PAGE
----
D.C. Police Chief Cathy L. Lanier said that the driver tried to breach two Washington landmarks and that the incident was not an accident. But officials also said it did not appear to be part of any larger or organized terrorist plot.
The chase began at about 2:15 p.m. at a White House security checkpoint, where the woman struck a barrier and a Secret Service officer with her black Infiniti. The woman then sped away from that fortified icon and headed straight for another: the Capitol.
During the chase, police officers opened fire twice, both times in areas busy with tourists and office workers. The Capitol itself was locked down, as a bitter debate over the government shutdown was interrupted by echoes of shots, officers with guns and an urgent order to “shelter in place.”
The end came outside the Hart Senate Office Building, at Maryland Avenue and Second Street NE. The woman’s car got stuck. Officers fired another volley. Then, moments later, an officer emerged with the girl and carried the toddler quickly away as new waves of officers arrived.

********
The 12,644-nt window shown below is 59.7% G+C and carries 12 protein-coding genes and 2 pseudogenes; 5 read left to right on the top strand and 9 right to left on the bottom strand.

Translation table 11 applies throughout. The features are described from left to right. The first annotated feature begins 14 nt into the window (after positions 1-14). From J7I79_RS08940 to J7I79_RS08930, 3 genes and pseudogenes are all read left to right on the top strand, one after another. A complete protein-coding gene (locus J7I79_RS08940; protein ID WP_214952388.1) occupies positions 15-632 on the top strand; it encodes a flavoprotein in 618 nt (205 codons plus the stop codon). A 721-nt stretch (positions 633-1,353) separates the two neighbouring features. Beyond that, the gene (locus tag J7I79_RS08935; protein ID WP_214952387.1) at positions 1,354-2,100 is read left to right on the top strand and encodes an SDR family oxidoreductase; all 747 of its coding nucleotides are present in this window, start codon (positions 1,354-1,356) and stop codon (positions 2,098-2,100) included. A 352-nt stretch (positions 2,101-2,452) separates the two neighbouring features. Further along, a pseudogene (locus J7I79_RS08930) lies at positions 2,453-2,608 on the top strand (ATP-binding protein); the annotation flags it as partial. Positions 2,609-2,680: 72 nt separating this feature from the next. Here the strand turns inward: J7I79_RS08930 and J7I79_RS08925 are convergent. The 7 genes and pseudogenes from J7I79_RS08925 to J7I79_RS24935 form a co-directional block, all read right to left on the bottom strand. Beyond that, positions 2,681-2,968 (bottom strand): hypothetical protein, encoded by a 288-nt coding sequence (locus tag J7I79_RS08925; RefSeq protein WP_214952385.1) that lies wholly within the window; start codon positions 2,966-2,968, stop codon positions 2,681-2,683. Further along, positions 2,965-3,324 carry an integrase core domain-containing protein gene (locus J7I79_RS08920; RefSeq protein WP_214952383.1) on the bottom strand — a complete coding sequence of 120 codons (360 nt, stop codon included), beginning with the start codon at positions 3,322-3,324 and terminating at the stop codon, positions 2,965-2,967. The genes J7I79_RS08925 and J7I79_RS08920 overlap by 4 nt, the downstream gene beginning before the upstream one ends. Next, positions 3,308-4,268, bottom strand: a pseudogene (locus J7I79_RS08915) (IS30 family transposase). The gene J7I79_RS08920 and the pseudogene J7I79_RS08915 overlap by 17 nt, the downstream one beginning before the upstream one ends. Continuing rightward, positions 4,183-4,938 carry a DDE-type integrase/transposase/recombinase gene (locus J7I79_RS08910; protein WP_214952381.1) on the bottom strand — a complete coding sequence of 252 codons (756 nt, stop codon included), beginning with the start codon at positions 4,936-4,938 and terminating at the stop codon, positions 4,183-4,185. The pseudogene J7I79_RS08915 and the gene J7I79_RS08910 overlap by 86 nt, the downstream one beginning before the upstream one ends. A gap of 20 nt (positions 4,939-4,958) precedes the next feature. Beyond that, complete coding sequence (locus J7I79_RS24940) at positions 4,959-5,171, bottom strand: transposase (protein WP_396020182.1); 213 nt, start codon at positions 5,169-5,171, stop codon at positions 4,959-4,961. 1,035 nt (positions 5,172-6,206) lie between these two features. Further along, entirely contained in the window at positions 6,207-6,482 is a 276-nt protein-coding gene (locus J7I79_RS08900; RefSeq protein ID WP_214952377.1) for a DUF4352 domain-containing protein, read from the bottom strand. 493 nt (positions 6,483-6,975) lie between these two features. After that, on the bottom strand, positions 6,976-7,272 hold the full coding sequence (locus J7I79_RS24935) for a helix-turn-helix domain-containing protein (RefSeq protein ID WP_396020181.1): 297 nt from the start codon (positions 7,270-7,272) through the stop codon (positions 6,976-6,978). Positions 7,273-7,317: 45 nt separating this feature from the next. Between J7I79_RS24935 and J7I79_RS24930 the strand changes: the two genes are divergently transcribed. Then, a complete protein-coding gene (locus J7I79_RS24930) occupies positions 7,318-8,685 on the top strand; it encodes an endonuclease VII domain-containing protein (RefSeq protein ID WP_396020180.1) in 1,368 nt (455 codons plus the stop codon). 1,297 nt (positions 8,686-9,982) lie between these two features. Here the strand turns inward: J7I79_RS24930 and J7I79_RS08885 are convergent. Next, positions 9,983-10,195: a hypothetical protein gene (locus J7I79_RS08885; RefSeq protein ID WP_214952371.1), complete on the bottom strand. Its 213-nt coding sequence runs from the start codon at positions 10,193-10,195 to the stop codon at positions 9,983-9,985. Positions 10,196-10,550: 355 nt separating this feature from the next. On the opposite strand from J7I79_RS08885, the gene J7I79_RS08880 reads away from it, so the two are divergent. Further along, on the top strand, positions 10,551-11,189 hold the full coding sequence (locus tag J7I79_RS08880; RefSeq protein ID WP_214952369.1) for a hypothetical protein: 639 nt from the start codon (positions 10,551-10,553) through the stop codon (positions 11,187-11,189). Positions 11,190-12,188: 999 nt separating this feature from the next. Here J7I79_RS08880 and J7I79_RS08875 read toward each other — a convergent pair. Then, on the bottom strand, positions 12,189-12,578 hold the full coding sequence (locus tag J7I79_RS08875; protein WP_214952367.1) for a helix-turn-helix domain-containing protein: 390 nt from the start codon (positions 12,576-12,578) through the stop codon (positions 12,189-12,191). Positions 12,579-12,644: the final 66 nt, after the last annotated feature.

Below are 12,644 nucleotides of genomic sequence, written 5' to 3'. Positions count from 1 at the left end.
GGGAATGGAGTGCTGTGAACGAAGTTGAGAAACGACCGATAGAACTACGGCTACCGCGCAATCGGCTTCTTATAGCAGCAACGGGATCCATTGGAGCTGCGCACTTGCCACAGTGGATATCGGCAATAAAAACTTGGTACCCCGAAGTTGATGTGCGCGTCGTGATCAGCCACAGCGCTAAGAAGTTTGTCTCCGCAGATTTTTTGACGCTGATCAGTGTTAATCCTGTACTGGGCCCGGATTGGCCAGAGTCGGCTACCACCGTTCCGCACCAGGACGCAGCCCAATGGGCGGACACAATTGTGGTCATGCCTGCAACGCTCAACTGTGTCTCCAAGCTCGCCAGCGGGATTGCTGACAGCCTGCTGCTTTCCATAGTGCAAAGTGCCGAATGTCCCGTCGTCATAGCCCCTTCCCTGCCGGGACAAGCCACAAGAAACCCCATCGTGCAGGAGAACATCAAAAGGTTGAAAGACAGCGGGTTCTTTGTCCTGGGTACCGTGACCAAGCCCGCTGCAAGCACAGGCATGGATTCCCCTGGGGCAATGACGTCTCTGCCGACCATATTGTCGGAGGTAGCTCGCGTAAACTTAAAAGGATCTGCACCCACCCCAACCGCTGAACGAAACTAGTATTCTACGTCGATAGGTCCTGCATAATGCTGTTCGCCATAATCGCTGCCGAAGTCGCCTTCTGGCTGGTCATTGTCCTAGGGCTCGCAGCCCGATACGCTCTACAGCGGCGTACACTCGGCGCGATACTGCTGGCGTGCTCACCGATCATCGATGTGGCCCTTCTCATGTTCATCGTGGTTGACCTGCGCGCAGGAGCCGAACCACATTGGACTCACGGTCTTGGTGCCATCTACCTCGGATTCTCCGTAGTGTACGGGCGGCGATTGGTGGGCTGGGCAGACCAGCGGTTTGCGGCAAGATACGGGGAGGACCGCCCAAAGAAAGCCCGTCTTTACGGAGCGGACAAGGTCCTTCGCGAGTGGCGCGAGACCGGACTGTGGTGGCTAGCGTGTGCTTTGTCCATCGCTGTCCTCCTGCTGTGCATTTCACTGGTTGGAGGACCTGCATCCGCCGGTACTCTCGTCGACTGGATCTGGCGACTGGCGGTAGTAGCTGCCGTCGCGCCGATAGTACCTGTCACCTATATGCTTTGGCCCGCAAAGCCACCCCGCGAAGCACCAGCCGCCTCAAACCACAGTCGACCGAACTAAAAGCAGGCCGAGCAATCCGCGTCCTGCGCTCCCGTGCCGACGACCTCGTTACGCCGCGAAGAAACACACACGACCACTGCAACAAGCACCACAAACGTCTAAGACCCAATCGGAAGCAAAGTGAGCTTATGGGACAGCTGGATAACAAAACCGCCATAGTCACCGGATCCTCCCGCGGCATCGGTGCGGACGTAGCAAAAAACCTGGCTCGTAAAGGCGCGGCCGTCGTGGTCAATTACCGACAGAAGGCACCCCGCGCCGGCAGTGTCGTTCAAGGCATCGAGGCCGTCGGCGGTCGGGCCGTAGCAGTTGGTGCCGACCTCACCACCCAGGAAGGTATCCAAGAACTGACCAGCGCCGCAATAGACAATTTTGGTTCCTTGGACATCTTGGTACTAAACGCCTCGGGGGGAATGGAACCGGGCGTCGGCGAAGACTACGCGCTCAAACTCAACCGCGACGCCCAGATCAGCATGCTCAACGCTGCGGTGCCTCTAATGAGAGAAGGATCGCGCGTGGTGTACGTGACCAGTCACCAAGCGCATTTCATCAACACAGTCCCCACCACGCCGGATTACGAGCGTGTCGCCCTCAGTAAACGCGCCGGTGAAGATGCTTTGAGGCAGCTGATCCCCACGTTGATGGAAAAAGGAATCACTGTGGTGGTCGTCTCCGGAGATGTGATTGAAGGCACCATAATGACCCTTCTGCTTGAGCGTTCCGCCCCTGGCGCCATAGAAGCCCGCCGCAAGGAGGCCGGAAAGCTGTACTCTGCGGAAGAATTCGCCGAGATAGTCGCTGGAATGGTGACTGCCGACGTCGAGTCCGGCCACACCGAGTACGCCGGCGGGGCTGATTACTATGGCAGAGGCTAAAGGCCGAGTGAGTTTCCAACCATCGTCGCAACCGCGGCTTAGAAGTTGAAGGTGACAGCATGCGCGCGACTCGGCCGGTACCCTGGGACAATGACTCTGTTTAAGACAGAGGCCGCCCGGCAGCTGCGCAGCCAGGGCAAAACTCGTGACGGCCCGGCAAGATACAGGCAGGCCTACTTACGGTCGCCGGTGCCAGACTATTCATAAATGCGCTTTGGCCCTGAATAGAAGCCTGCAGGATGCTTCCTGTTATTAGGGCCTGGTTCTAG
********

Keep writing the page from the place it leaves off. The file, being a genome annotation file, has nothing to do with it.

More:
Authorities said the woman was not armed, and although the incident was first reported as a shooting at the Capitol, the only shots were fired by officers.
Police said there was no indication that the woman was part of a larger threat. But they said little about why she had suddenly become a threat herself.
“I am pretty confident this was not an accident,” Lanier said at an evening news conference.
Lanier said that the girl was in good condition and in protective custody. Two officers were injured in the chase along Pennsylvania Avenue, but only one, a U.S. Capitol Police officer, was treated at a hospital. He was later released.
The chaotic day caught Washington at an unusually low moment. Just days after the government shut down because of a budget impasse and weeks after 12 people were killed at the nearby Navy Yard, the notion of gunfire and a car hurtling from the White House to the Capitol had the city thinking the worst.
It began with something not that unusual — a driver with out-of-state plates turning into a blocked entry near the White House.